Cristiano Ronaldo’s Manchester United is not returning easily
It is getting harder every day to be a romantic about world football.
The competitive equilibrium of the sport continues to solidify in a handful of ultra clubs, funded by petrostats, new money oligarchs and greedy Americans who shudder when you look at them ankle-deep.
Now you have Cristiano Ronaldo, whose return to Manchester United, where he won the Premier League three times, the Champions League once, and thrived to At worst a top five player of all time, should be as triumphant as returnees can get.
Instead, it’s hard to feel overly enthusiastic.
Let’s shave emotions for a second. Here are the facts. In 2019, Ronaldo admitted in court documents that Kathryn Mayorga, a woman who had agreed to be attributed through her attorneys, paid $ 375,000 in 2010 to settle allegations of sexually abusing her in Las Vegas in 2009. Las Vegas prosecutors refused to accept the allegations – which is not the same as acquitting Ronaldo – because they “cannot be beyond doubt”. Another lawsuit from Mayorga about the settlement is still open.
In addition, two women, one of whom later withdrew her lawsuit, accused Ronaldo and another man of raping her in London in 2005. The UK authorities found that there was “insufficient evidence” to indict Ronaldo and the case was closed.
The presumption of innocence is fundamental to the judicial system around the world. Ronaldo remains a free man, and for all we know, he should be. Overall, these allegations did not meet the threshold for punishment by the legal system.
That doesn’t make them any more comfortable. Victims don’t often invent sexual assault. Statistics showed this at the time of Mayorga’s allegation, and they still do today. That’s when victims even report it.
It’s harder to appreciate players like Ronaldo, who can steer the abstract chaos of football at their will when the underside is constantly exposed.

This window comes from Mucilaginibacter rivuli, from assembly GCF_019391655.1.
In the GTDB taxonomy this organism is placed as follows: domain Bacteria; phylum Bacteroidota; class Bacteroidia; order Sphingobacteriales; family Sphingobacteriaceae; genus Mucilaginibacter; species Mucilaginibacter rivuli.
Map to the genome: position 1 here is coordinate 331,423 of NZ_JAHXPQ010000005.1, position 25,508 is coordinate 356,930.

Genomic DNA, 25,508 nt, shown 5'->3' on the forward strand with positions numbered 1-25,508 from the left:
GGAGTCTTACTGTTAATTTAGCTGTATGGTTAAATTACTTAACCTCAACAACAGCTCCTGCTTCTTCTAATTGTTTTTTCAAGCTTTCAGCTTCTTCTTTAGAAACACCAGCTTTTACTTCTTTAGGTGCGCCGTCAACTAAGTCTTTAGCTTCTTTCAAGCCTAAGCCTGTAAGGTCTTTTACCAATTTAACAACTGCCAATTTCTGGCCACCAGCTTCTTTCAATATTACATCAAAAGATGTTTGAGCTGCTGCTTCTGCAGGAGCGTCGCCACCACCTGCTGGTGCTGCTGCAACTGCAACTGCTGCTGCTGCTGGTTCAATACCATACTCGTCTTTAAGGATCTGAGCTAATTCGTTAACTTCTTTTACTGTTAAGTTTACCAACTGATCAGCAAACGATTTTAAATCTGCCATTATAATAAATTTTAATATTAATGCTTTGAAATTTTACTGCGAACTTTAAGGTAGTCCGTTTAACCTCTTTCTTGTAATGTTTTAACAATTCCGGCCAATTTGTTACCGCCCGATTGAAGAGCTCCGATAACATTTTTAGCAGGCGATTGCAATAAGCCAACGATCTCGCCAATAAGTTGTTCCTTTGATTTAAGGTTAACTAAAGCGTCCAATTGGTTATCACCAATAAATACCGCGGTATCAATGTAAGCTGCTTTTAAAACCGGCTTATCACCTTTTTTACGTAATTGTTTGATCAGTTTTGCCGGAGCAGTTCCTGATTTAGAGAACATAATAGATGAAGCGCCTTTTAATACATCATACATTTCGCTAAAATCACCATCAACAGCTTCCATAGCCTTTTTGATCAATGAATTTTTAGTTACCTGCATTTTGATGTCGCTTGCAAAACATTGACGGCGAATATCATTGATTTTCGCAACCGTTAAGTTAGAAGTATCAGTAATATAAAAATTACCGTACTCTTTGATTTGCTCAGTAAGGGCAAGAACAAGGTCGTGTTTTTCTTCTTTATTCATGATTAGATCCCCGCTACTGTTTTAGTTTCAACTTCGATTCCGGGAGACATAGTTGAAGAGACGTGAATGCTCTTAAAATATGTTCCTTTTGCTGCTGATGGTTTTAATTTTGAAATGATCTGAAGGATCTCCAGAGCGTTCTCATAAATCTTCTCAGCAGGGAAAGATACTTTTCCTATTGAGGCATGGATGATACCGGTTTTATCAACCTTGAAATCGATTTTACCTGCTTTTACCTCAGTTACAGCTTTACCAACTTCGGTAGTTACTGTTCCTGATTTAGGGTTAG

We’re still trying, almost instinctively, because everything else about this story is exciting. The youngest of four children, Ronaldo grew up in poverty with an alcoholic father and made it to the Sporting Lisbon first team in his native Portugal at the age of 16 at the bottom of United’s Stars in a friendly that secretly served as an audition.
Upon signing, Ronaldo inherited United’s iconic number 7 jersey and won the first of his five Ballons d’Or as World Footballer of the Year in 2008 while becoming one of the most famous athletes in the world.
He made blockbuster transfers to Real Madrid in 2009 and to Juventus in 2018, where he continued to collect important trophies and cement his legacy as one of the greatest players of all time, but he never lost his eye for United. Ronaldo honors Ferguson when he retired in 2013. He publicly laughed at the idea of playing for United’s arch-rivals Manchester City – although he might have been more open to it this summer.
Now he’s returning to where he was named PFA Premier League Team of the Year with his international teammate Bruno Fernandes, who was named PFA Premier League Team of the Year last season, and former Real Madrid teammate Raphaël Varane, who signed with the Red Devils earlier this month, as well tangy summer signature Jadon Sancho. It’s not exactly a perfect fit, but it will be exciting to see and those homecomers to the sport are few and far between.
None of this disturbs the overall picture. Aside from his undisputed greatness, it’s not easy for a neutral to demonize Ronaldo, who blatantly tells his teammates how he really feels, cool corporate on his social media channels and owner of a goal celebration to be proud of. me even by goal celebration standards. Add in the legal ugliness and it’s even more annoying.
A move to City would have unsettled a whole fan base. A move to Paris Saint-Germain, where Lionel Messi is already there and Kylian Mbappé may soon be gone, would have been infinitely fascinating and would have further accelerated the callous centralization of power in football.
After all, this move to Manchester United offers a familiar environment in which the 36-year-old can end his brilliant European career.
That’s really all it offers. Too much has happened since he left to think about much more.
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